ISLAMABAD, April 27: The Supreme Court on Friday hinted at giving a ruling in the missing persons’ case which would not only punish the guilty but also guide parliament to frame a law to rein in intelligence agencies.
The apex court indicated that whosoever was found responsible for disappearances would have to answer for each day of confinement of the missing persons.
All actions should have legal sanctity behind it, observed Justice Javed Iqbal. He was heading a two-member bench which took up petitions filed by the Human Rights Commission of Pakistan (HRCP) and former PPP Senator Farhatullah Babar along with complaints of Ms Amina Masood Janjua, Saqlain Mehdi, Aisha, Abdul Ghaffar, Amtul Hafiz, Fatima, Mohammad Ikram Alvi, Arif Abbasi and Syed Babar.
The application of Ms Janjua pertains to the remaining 10 missing persons, including her husband, from a list of 43 people whose unexplained disappearance for the last two years is believed to have been caused by their suspected links to Al Qaeda or other ‘jihadi’ organisations. The HRCP petition deals with 136 persons who disappeared mainly from Balochistan.
Apart from providing guidelines to parliament, the establishment of a permanent commission to deal with such cases was another option which cropped up during the Friday’s hearing.
The government informed the court that 56 individuals on the HRCP list of 136 had been traced. Of them, 45 had been freed, three were under trial, five under custody, one detained under the Security of Pakistan Act, one was an army deserter and one had been convicted, National Crisis Management Cell director-general Brig (retd) Javed Iqbal Cheema said.
Two journalists -- Sohail Kalandar and Niaz Ali -- whose names were on the HRCP list had actually been abducted by criminals for ransom and released on February 21, he said.
Likewise, Qari Mohammad Aslam Zahid, who is undergoing a life imprisonment in the Gujranwala jail awarded by the Field General Court Martial, was also included in the missing persons’ list.
Brig Cheema sought a direction for the HRCP to coordinate and provide complete addresses of the missing persons because the information provided by the commission was scanty and it was difficult for them to go on a wild goose chase.
One Haji Jan Mohammad has been traced and found to be a free person from the remaining 10 persons’ list of Ms Janjua. Thus nine and 80 individuals from two separate lists were yet to be identified, Brig Cheema said in a statement submitted before the court. He sought at least eight more weeks to trace the remaining persons, saying it was the constitutional obligation of the government to trace the whereabouts of its citizens.
The court directed Deputy Attorney General Chaudhry Afrasiab Khan to release nine-year-old Asad Usman by Monday. HRCP chairperson Asma Jehangir informed the court that the boy had been picked up by the Balochistan Frontier Constabulary and federal Minister Zobaida Jalal was on record as having said that he would be released after wanted brother surrendered.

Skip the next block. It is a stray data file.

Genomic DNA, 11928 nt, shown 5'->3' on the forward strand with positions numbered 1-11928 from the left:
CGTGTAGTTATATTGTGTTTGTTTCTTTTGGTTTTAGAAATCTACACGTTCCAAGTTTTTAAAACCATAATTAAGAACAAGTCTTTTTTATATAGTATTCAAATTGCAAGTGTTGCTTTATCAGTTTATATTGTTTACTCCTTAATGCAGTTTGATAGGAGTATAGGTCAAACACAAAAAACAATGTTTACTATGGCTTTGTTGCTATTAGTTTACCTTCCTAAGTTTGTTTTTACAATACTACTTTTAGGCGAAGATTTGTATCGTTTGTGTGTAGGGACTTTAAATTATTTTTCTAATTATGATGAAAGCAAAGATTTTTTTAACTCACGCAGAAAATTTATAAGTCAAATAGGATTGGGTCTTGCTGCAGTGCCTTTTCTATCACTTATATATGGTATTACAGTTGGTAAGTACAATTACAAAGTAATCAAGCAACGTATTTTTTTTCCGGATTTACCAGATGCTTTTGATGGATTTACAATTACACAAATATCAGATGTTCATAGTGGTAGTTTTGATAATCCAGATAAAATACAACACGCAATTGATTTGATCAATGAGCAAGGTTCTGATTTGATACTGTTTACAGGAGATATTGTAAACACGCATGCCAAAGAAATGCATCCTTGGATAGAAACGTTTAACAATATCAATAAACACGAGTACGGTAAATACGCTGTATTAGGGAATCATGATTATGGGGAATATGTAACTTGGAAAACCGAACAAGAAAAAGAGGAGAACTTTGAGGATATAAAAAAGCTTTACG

The court also directed the interior ministry to submit concise statements about Atiqur Rehman, a scientist in the KRL who had been picked up on the day of his wedding; Faisal Faraz, a mechanical engineer, Imran Munir, Qari Saifullah Akhtar and Naeem Noor Khan, when the court would assemble again on next Friday.
Defence Secretary Kamran Rasool informed the court that intelligence agencies had denied any role in the disappearances. The defence ministry, he said, had only administrative control over operational formations of the Armed Forces.Brig Cheema also explained that the intelligence agencies picked up only those people who were involved in activities prejudicial to the security of Pakistan.
“No person should be picked up by the intelligence agencies in the presence of law-enforcement agencies like the Federal Investigation Agency (FIA), police, etc,” Justice Javed Iqbal observed and regretted that every other day crowds of people with pictures of their near and dear ones assembled outside the Supreme Court to demand their release because their grievances were not being redressed.
Justice Javed Iqbal also regretted that parliaments and successive governments focussed their energy only on strengthening individuals and their authority.
Appearing on behalf of the People’s Democracy Institute of Shaheed Bhutto Foundation, Farhatullah Babar requested the court to ask for Air Marshal Zulfiqar Ali’s report on streamlining intelligence agencies and why it was not being implemented.
He said the report had not seen the light of the day but could provide a sound basis for bringing the agencies under the ambit of law.
Pointing to defence secretary’s remarks that the operations of intelligence agencies did not fall under his ministry’s jurisdiction, he said the real authority controlling the agencies’ actions in lifting citizens, holding them in custody, interrogating and subsequently discharging them had neither been disclosed nor made to appear before the court.
Fakhruddin G. Ibrahim, representing the HRCP, requested the court to allow the commission to meet people in detention.